In a judgment which has been roundly condemned in the press not only by the newspaper which is the subject of the injunction, but also by other newspapers, Mr Justice Jack has prevented the Sunday People (referred in the case as “B”) from publishing details of the extramarital affairs of a prominent footballer.
Criticism of the judgment has come from many sides including even Lord Wakeham, the Chairman of the Press Complaints Commission, despite the fact that in arriving at his judgment, Mr Justice Jack expressly applied the Press Complaints Commission Code.
The facts of the case were simple. A (a leading married footballer) had affairs with two women, one of whom was a lap dancer. Both claimed that they had been deceived by A either as to his marital status, or the status of his marriage. There was evidence that one of the women had tried to blackmail A, but both had sold their stories to the Sunday People.
A made an emergency application to the court to prevent publication of the stories. The initial application was successful, but was then reviewed with the judge considering more substantial evidence from both sides. The Sunday People’s evidence included the two draft articles which they wished to publish. The judge said of them: “Much of each is concerned with salacious description of the sexual activity between the claimant and C or D. They are intended for the prurient.”
The judge then carefully analysed the relevant parts of the Human Rights Act, the applicable European case law, the UK case law (which clearly supported the injunction) and the provisions of the Press Complaints Commission Code which expressly provides that intrusions into the private lives of individuals must be justified on the basis that they were in the “public interest”.
The Code itself states that the Commission “will require a full explanation by the editor demonstrating how the public interest was served [by publication].” This was in effect what the judge asked the newspaper to do in resisting the order for an injunction. He concluded that the newspaper had failed to do so. After concluding that sexual relations both within and outside marriage would ordinarily be protected by the law of confidence (as Article 8 of the European Convention provides), the judge decided that this meant that there must be a “public benefit” in the confidential material being published for the publication to be protected by Article 10 (freedom of expression). He rejected the suggestion that merely because the claimant was a “public figure” as a consequence of being a successful professional footballer, this of itself justified publishing accounts of what the judge accepted was his morally reprehensible conduct.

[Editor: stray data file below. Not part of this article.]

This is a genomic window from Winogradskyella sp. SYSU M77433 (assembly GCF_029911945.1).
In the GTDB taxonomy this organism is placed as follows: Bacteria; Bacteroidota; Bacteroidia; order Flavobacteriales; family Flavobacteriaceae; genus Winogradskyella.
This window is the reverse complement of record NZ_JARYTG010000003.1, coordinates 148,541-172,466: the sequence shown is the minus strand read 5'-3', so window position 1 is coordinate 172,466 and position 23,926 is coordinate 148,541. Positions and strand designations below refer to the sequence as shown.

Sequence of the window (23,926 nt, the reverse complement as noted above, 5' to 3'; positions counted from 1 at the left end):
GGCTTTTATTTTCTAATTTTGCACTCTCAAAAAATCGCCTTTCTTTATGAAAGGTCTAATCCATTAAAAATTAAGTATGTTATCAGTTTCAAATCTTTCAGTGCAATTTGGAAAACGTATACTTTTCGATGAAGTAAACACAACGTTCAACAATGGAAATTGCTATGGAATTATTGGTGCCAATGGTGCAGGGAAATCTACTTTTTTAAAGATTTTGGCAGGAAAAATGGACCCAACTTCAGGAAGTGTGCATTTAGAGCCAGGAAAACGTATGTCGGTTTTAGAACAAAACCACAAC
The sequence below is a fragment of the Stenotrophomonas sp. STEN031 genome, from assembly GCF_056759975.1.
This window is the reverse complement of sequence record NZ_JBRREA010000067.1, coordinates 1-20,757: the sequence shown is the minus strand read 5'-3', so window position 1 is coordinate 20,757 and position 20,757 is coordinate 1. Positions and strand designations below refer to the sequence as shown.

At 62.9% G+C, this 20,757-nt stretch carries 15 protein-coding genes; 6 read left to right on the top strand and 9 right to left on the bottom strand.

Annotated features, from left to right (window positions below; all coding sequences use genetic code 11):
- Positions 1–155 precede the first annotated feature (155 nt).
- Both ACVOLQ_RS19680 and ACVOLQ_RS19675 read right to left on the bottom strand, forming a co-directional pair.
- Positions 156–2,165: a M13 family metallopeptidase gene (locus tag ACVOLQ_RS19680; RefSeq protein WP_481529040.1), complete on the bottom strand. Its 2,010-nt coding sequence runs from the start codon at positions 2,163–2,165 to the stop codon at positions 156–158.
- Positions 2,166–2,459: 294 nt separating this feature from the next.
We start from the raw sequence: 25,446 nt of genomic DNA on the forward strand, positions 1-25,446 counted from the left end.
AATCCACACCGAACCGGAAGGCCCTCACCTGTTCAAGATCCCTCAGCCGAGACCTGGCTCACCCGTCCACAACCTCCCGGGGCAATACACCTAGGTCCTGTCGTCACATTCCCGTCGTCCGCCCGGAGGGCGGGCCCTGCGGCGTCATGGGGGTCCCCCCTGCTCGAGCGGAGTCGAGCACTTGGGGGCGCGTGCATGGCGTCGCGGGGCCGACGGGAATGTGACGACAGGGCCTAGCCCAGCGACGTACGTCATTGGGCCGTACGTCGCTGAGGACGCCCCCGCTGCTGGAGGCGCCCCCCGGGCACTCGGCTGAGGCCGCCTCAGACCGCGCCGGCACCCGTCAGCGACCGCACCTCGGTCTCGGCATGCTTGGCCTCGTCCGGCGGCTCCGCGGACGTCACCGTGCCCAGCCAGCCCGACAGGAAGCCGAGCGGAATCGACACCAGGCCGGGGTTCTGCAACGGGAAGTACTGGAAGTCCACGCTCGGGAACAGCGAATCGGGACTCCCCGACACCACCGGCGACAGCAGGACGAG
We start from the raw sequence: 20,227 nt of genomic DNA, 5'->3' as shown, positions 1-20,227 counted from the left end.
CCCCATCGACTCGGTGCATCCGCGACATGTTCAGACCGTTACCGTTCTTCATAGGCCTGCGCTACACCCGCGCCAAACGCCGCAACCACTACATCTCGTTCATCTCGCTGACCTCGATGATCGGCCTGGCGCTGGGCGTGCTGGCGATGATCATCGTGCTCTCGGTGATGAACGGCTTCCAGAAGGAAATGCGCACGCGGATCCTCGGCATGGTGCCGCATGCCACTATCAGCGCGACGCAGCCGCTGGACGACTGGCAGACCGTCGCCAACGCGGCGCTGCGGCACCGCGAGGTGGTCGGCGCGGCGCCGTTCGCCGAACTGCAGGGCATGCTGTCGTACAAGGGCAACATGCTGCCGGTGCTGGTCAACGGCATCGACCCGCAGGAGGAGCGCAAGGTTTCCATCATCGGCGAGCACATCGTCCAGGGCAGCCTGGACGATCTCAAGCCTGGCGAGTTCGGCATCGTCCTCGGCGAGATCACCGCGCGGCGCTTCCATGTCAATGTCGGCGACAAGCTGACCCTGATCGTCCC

Mr Justice Jack recognised that the balancing exercise between the need to protect freedom of expression and the need to protect the privacy of the individual was a difficult one, and each case had to be looked at on its own merits. He came to the firm conclusion, however, that there was no public benefit to this information being published.
The judge therefore appears to have made a value judgement as to the appropriate ambit of the term “public interest” where it is used both in the Press Complaints Commission Code and by the court. The claims in the newspapers that such a judgment (if applied) would have prevented publication of such scandals as the Profumo affair are clearly not justified. The judgment has been widely misrepresented in the newspapers as constituting a blanket ban on the press from publishing any indiscretions (sexual or otherwise) on the part of individuals who are truly “public figures”. A careful reading of the judgment makes it clear that it is not so. It merely prevents a newspaper from publishing, under the guise of press freedom, salacious accounts of sexual indiscretions by well known individuals without their consent. To that extent, it did nothing to change the law as it has been for about a century.